Did you ever see one of those New Wave films in which you're not simply watching a story but a story about telling a story. The filmmakers make sure to remind you that you are watching a movie. It isn't real. They want you to maintain your critical perspective while also appreciating the story. Something about DEMYTHOLOGIZING.

Anyhow, here's a bit of demythologizing about The Little Wretches. I/we hired a publicist a couple of years ago, and he's kept me busy with podcast appearances and interviews, and he's scored us a lot of reviews and coverage on websites that, quite frankly, I wonder if anybody bothers to look at.

Every Monday morning, I get a report from Orchard Enterprises, a subsidiary of Sony, detailing the number of streams our songs and albums have garnered on Spotify, Apple Music, and so on. I can also look at analytics on YouTube to see how many times our videos have been viewed and how long viewers were engaged. If, for example, a video is three-minutes in length but the average view is 45 seconds, I know people are not watching the entire video.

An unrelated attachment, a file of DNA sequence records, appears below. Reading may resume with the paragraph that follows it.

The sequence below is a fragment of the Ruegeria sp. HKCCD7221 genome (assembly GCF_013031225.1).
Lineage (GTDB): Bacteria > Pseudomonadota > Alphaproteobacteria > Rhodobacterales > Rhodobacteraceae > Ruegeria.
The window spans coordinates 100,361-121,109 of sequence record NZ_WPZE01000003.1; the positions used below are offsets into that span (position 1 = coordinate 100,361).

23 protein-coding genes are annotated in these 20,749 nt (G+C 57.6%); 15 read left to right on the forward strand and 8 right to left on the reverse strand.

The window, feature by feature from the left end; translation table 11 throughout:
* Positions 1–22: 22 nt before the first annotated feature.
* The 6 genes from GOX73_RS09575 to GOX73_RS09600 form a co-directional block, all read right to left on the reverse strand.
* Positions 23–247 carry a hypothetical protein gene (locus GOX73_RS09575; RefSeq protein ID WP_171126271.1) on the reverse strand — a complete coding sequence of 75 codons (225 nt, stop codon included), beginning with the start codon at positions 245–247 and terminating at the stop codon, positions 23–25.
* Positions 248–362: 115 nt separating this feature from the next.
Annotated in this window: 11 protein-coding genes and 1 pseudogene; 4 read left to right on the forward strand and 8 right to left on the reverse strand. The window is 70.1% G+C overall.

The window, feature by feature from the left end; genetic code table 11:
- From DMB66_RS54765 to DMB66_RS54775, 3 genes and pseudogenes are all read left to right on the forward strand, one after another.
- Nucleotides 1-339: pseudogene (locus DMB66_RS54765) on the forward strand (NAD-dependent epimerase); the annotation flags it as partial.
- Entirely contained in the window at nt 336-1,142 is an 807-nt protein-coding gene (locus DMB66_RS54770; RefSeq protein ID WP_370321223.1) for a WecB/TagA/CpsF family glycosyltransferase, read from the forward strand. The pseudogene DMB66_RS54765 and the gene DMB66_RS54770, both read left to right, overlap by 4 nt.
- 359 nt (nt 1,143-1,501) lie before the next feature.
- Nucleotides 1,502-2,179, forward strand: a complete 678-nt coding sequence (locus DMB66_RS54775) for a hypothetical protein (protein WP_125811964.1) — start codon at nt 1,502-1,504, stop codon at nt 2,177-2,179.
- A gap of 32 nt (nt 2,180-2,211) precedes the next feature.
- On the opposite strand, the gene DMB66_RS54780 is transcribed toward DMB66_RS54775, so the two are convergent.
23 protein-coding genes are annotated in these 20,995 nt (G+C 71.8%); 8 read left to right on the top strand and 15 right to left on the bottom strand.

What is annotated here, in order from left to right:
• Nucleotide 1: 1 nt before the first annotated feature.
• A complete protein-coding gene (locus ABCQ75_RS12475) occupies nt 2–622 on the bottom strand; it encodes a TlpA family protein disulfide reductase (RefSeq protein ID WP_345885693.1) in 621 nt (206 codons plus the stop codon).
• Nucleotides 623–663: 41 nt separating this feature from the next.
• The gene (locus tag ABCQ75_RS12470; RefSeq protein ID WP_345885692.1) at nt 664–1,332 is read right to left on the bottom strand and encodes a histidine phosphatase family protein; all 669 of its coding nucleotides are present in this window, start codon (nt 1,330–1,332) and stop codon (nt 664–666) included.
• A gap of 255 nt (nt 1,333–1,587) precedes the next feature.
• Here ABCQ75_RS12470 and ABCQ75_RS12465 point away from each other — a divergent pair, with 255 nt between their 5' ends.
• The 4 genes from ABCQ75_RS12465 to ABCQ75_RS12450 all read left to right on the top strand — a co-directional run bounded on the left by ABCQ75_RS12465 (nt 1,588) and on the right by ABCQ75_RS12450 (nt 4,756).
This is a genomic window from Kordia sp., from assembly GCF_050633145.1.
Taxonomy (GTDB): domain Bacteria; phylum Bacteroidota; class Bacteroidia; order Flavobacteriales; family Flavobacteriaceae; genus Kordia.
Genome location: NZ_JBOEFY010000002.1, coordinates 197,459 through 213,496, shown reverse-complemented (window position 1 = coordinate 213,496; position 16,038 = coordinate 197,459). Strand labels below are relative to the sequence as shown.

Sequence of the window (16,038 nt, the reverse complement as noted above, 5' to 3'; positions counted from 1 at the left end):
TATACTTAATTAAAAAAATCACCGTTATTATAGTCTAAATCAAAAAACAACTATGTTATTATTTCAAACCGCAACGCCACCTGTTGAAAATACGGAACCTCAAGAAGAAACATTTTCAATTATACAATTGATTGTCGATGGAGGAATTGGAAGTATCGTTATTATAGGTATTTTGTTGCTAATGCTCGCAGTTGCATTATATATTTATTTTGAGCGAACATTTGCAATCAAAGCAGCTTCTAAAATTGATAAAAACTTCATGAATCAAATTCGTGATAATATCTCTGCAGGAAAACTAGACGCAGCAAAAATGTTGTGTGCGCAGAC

So this thing with CASHBOX. The publicist sends me an email with some questions. I write answers to the questions and return them in an email. A few weeks later, my answers have been crafted into a profile. I'm on Page 50! 

CASHBOX is a pretty legit magazine. I used to see it at newsstands in the days when I'd hang out at the magazine rack at record stores, occasionally getting yelled at, "No reading the magazines! If you want to read one, buy one!"

Anyhow, a LIVE audience feels real. All this virtual/digital stuff, it's hard to know if anybody's really out there.

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